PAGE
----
|"The Magician Card" from Rainbow Bridge Oracle|
"The object isn’t to make art,
it’s to be in that wonderful state
which makes art inevitable.”
Sometimes I wake up with a strange, often annoying, song playing in my head. Usually one that won't go away until I sit down and think about it. In the past I' ve had songs from the Beachboys, commercials, and Peter and Gordon. Recently it's Olivia Newton John - three days of:
"Got to believe we are Magic, nothing can get in our way"
So.........what could this mean? Is there something I need to pay attention to, mediate on, or do I just have a loose synapse stuck in the 70's somehow? Considering I just wrote about Monsanto as comparable to Voldemort, perhaps one meaning is that we must not allow such corporate Black Magic to sap our hope. We can create change.
The Dictionary defines magic as "the belief that things, people or events can be affected through supernatural forces". Starhawk defined magic as a verb, proactive:
"the art of changing consciousness at will"
Perhaps, viewed as a verb rather than a noun, "Magic" is a way of "changing consciousness at will" in order to more consciously and creatively engage with the co-creative universe, with Flow*. That's where we become "Sorcerors", seeking an active connection with "Source".
In the painting I did for the "Magician" Card, from the Rainbow Bridge Oracle (it's actually a portrait of my ex-husband, who is also an artist) the Magician is, making the universal gesture of Invocation. I never saw the classical Tarot card as about "commanding", but rather, using skilled attention and the various tools available, he is opening himself, inviting, the cosmic White Light to work through and with him in order to create, to manifest on the material plane.
He draws the white light of universal energy ("the Above") through his hand, through his will and and his willingness to create (to "handle"). But the light must move through is heart, his desire, inspiration and passion, in order to manifest on the physical plane ("the Below"). Tapping into "Source", his creative energies manifest and unfold, and are broken into the "rainbow" components of the physical world in all of it’s diversity, it's vast spectrum of form and expression and evolution. From the One, the Many. The Mage is an artist in every sense of the word, for his magic arises from understanding and respect for the tools he has to work with, and a realization that ultimately all things are one, connected to the infinite realm from which all manifestations originate.
The card, read in my own deck, urges the persons being divined to remember that they are artists - the Magicians of their lives. We each can "invoke" our potential through wise use of will, vision and inspiration. Reversed, the card can indicate an inability to manifest (create) due to any number of conditions, including lack of self-esteem, discipline, or necessary education. The Querant may also be rendering his or her "power" over to others, and the card may indicate the presence of an individual displaying an egotistic abuse of power, or an urge to manipulate others, that lacks both spiritual understanding and contact.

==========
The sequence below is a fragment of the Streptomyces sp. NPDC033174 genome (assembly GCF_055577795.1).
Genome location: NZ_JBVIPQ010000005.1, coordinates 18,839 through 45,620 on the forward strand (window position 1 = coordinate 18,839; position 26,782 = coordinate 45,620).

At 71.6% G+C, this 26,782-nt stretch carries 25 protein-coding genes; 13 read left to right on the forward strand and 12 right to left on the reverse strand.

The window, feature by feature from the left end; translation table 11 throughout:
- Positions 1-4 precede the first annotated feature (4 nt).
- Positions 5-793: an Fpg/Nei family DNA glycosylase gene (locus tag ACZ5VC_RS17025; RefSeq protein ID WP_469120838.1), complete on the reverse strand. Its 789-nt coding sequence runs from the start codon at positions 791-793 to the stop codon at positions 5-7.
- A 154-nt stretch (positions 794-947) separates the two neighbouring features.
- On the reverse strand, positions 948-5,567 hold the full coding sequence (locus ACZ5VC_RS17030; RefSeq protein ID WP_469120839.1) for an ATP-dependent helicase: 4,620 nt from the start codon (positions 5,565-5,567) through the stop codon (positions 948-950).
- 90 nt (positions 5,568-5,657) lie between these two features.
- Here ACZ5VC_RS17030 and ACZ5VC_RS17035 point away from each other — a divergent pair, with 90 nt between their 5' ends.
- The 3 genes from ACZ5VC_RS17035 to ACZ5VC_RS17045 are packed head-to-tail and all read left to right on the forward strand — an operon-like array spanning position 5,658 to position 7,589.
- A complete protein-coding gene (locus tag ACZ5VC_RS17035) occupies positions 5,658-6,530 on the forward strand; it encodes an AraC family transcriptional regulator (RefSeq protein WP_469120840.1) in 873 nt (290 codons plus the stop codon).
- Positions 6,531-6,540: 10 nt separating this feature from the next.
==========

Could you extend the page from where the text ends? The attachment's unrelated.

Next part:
|"Sympathetic Magic" by Kathleen Holder|
Everyone knows the magical word "Abracadabra", which stage magicians exclaim just before they pull a rabbit out of a hat. But not everyone knows that (from Wikipedia) variations on the word were used as a magical formula by the Gnostics of the sect of Basilides in invoking the aid of beneficent spirits against disease and misfortune. It is found on Abraxas stones which were worn as amulets. Subsequently, its use spread beyond the Gnostics into popular usage. Abracadabra is probably derived from the Hebrew or Aramaic language "Avra Kadavrai" (אברא כדברי) meaning "I will create as my words".
"I've often heard words and songs as I work. I felt an underlying pattern or rhythm. I wanted to include that sensation, to make it part of the structure. "Singing" seemed important. The creation myth of the Australian Aborigines involves the idea of "singing the world into existence". I wanted to feel a musical time in the work, as if I was walking and singing. Again, here is that relationship between figure and land: I saw rhythm reflecting consciousness walking across the land, the walk of consciousness.
Dreams frequently precede what happens in my work. It's like what I was saying about the poem being not so much a reference, but a part of the work. The dreams are a part of the work as well, there's no separation."
Caroline Beasley Baker, discussing her installation "A Magic Spell For The Far Journey" (1989)